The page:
>>>> On Mar 10, 2020, at 3:05 PM, Yash Jipkate <yashjipkate at gmail.com>
>>>> wrote:
>>>>
>>>>
>>>> Hi Justin,
>>>>
>>>> Responded inline.
>>>>
>>>> Thanks.
>>>> Yash
>>>>
>>>>
>>>> On Tue, Mar 10, 2020 at 9:52 PM Justin Obara <obara.justin at gmail.com>
>>>> wrote:
>>>>
>>>>> Hi Yash,
>>>>>
>>>>> Comments below.
>>>>>
>>>>> Thanks
>>>>> Justin
>>>>>
>>>>> On Mar 10, 2020, at 11:40 AM, Yash Jipkate <yashjipkate at gmail.com>
>>>>> wrote:
>>>>>
>>>>> Seems like the previous mail got sent in plain text mode. Therefore,
>>>>> the hyperlinks vanished. I am sharing the links below.
>>>>>
>>>>>
>>>>>    - Archetypes in HUGO
>>>>>    <https://gohugo.io/content-management/archetypes/>
>>>>>    - Angular <https://angular.io/docs> and React
>>>>>    <https://reactjs.org/docs/getting-started.html> docs
>>>>>    - Static file management in HUGO
>>>>>    <https://gohugo.io/content-management/static-files/>
>>>>>
>>>>>
>>>>> Thanks.
>>>>> Yash
>>>>>
>>>>>
>>>>> On Tue, Mar 10, 2020 at 8:57 PM Yash Jipkate <yashjipkate at gmail.com>
>>>>> wrote:
>>>>>
>>>>>> Hi Justin,
>>>>>>
>>>>>> I have left some comments inline. Also, I'll be sharing the draft
>>>>>> proposal soon.
>>>>>>
>>>>>> Thanks.
>>>>>> Yash
>>>>>>
>>>>>>
>>>>>> On Tue, Mar 10, 2020 at 5:37 PM Justin Obara <obara.justin at gmail.com>
>>>>>> wrote:
>>>>>> >
>>>>>> > Hi Yash,
>>>>>> >
>>>>>> > I’ve left some more comments below.
>>>>>> >
>>>>>> > Thanks
>>>>>> > Justin
>>>>>> >
>>>>>> > On Mar 10, 2020, at 2:21 AM, Yash Jipkate <yashjipkate at gmail.com>
>>>>>> wrote:
>>>>>> >
>>>>>> > Hi Justin,
>>>>>> >
>>>>>> > Thanks for the reply. I have responded inline.
>>>>>> >
>>>>>> > Also, since the student application period approaches, should I
>>>>>> start on my draft proposal using HUGO as the SSG? Since I have found it as
>>>>>> the best alternative till now. If we find any other better alternative,
>>>>>> then we can switch. But according to me, HUGO is best suited for our needs.
>>>>>> >
>>>>>> >
>>>>>> > This would be up to you. You’re welcome to propose what you think
>>>>>> is best. You might want to consider adding steps for investigation,
>>>>>> experimentation and leaving things open to change.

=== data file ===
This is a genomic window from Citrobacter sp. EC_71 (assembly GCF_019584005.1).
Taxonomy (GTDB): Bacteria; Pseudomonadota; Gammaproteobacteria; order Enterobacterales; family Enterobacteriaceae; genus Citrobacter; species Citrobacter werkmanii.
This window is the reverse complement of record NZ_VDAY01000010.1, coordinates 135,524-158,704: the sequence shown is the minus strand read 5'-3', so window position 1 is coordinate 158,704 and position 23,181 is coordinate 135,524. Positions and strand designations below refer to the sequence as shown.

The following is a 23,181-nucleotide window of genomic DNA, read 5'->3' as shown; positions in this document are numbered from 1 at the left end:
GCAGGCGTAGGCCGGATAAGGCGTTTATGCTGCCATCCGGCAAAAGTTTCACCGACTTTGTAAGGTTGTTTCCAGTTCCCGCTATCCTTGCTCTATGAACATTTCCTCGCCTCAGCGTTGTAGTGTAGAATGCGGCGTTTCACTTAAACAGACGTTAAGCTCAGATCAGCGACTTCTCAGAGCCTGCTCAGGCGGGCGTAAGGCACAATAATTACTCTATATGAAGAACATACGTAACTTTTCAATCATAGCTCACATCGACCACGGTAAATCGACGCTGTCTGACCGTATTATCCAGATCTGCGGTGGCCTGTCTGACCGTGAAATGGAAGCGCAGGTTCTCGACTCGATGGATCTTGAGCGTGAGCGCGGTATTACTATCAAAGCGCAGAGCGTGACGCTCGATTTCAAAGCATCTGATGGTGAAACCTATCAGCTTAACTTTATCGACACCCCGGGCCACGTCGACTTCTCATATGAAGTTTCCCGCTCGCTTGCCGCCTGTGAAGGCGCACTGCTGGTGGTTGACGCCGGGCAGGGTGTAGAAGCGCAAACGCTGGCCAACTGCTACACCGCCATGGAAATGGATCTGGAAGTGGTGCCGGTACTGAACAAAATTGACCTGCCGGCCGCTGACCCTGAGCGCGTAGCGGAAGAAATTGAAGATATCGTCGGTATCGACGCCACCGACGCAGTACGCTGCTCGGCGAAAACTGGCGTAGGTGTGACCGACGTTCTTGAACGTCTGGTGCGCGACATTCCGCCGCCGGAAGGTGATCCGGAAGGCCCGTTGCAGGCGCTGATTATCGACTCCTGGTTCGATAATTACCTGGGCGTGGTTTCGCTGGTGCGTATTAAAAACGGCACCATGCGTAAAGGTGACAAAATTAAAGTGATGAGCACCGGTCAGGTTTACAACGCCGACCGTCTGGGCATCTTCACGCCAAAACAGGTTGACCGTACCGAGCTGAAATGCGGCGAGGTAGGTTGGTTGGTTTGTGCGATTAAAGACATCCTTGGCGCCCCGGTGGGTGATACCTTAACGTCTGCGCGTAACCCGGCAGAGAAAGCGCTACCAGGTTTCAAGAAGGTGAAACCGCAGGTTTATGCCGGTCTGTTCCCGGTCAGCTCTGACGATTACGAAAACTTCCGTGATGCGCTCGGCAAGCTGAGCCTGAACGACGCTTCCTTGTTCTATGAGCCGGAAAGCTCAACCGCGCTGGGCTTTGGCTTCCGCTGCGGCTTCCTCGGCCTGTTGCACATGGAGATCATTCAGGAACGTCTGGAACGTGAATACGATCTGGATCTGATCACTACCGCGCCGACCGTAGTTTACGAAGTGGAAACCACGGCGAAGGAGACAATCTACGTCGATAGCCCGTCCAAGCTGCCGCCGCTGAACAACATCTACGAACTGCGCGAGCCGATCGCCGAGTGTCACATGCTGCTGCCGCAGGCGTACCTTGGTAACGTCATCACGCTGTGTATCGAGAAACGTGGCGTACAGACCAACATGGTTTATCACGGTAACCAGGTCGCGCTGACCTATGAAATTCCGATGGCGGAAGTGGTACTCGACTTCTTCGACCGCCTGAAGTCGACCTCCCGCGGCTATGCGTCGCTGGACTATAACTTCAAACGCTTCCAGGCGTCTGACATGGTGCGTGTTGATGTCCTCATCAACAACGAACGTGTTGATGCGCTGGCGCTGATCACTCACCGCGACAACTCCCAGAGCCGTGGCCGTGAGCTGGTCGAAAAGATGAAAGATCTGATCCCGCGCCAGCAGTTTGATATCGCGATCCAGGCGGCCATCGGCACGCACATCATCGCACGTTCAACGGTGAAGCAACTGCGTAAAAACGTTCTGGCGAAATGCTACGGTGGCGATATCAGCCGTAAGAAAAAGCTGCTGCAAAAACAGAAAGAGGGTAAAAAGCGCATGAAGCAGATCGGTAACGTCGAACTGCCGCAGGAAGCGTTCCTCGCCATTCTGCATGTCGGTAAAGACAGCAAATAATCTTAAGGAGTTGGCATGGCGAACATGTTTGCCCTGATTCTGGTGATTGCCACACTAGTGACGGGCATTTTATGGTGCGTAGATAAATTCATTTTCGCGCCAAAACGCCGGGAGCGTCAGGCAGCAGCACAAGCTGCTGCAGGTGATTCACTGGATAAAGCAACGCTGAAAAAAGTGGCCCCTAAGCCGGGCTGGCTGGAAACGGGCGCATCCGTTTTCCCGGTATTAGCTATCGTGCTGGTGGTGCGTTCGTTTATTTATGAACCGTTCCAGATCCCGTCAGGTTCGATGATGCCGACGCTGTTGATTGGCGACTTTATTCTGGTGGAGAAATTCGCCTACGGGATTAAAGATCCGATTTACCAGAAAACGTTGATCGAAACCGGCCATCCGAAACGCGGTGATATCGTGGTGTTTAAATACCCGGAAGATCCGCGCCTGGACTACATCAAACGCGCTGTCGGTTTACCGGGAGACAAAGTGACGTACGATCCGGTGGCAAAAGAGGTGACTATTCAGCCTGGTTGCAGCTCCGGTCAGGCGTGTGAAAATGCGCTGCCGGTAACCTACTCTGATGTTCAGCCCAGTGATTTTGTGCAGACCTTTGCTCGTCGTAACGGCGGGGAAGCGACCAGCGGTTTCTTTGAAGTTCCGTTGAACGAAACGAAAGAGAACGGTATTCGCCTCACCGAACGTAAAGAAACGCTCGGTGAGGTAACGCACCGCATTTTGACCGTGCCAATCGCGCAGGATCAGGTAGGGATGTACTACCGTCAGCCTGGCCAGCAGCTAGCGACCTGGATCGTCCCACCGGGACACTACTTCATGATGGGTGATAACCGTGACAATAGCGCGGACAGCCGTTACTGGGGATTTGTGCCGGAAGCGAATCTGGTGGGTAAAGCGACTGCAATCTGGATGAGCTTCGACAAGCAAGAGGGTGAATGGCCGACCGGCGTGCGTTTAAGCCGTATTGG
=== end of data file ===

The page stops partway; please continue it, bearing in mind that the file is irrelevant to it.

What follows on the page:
>>>>>> >
>>>>>> >
>>>>>> > Thanks.
>>>>>> > Yash
>>>>>> >
>>>>>> >
>>>>>> > On Tue, Mar 10, 2020 at 4:26 AM Justin Obara <
>>>>>> obara.justin at gmail.com> wrote:
>>>>>> >>
>>>>>> >> Hi Yash,
>>>>>> >>
>>>>>> >> Some comments inline below.
>>>>>> >>
>>>>>> >> Thanks
>>>>>> >> Justin
>>>>>> >>
>>>>>> >> On Mar 9, 2020, at 4:32 PM, Yash Jipkate <yashjipkate at gmail.com>
>>>>>> wrote:
>>>>>> >>
>>>>>> >> Hi Justin,
>>>>>> >>
>>>>>> >> Thanks for the reply. I have responded inline.
>>>>>> >>
>>>>>> >> Thanks
>>>>>> >> Yash
>>>>>> >>
>>>>>> >>
>>>>>> >> On Mon, Mar 9, 2020 at 6:51 PM Justin Obara <
>>>>>> obara.justin at gmail.com> wrote:
>>>>>> >>>
>>>>>> >>> Hi Yash,
>>>>>> >>>
>>>>>> >>> Somewhere along the line we lost our CC to the fluid-work mailing
>>>>>> list. I’ve added that back in now so that others can follow along and
>>>>>> provide input as needed.
>>>>>> >>>
>>>>>> >>> Another tool to look at would be https://docusaurus.io. It would
>>>>>> be good to also investigate if there are other options/solutions that we
>>>>>> haven’t yet mentioned.
>>>>>> >>
>>>>>> >>
>>>>>> >> A complete list of all the major static site generators can be
>>>>>> found at StaticGen. The list is sorted on the basis of recent trends in the
>>>>>> community. Regarding Docusaurus, I found this blog that compares HUGO and
>>>>>> Docusaurus. There is also this comment in an issue that compares Jekyll,
>>>>>> Docusaurus, and HUGO. I read the Docusaurus docs and there are some
>>>>>> advantages that it provides over the other SSGs.
>>>>>> >>
>>>>>> >> In-built versioning
>>>>>> >> Translations
>>>>>> >> Inbuilt search feature using Algolia.
>>>>>> >>
>>>>>> >> To summarize all the findings over the course of this thread, the
>>>>>> various SSGs and their details are:
>>>>>> >>
>>>>>> >> HUGO
>>>>>> >>
>>>>>> >> Written in Go, therefore fast build times - countered by the fact
>>>>>> that Go deprives us of npm packages and build times are not that big a
>>>>>> concern to us.
>>>>>> >> The search functionality needs to be manually implemented by the
>>>>>> ways described here.
>>>>>> >> Versioning can be realized by the usage of tags - inbuilt
>>>>>> provision for tag-specific pages.
>>>>>> >> Various themes to choose from, all cost-free.
>>>>>> >> Pre-defined convention for best practices.
>>>>>> >> Vast community support and one of the trending SSGs (according to
>>>>>> stars on the repo in the past week: source)
>>>>>> >>
>>>>>> >> 11ty
>>>>>> >>
>>>>>> >> Written in JS, access to npm packages.
>>>>>> >> No search functionality provided nor any documentation provided on
>>>>>> how to implement it. Its docs site uses Duck Duck Go search.
>>>>>> >> Versioning can be done by collections but not as intuitive as HUGO
>>>>>> tags - no tag-specific pages.
>>>>>> >> No provision for custom themes, need to start from scratch.
>>>>>> Although many third-party themes are available. No documentation on using a
>>>>>> custom theme as in HUGO.
>>>>>> >> Flexible in terms of conventions.
>>>>>> >> Good community support.
>>>>>> >>
>>>>>> >> Docusaurus
>>>>>> >>
>>>>>> >> Written in JS, access to npm packages.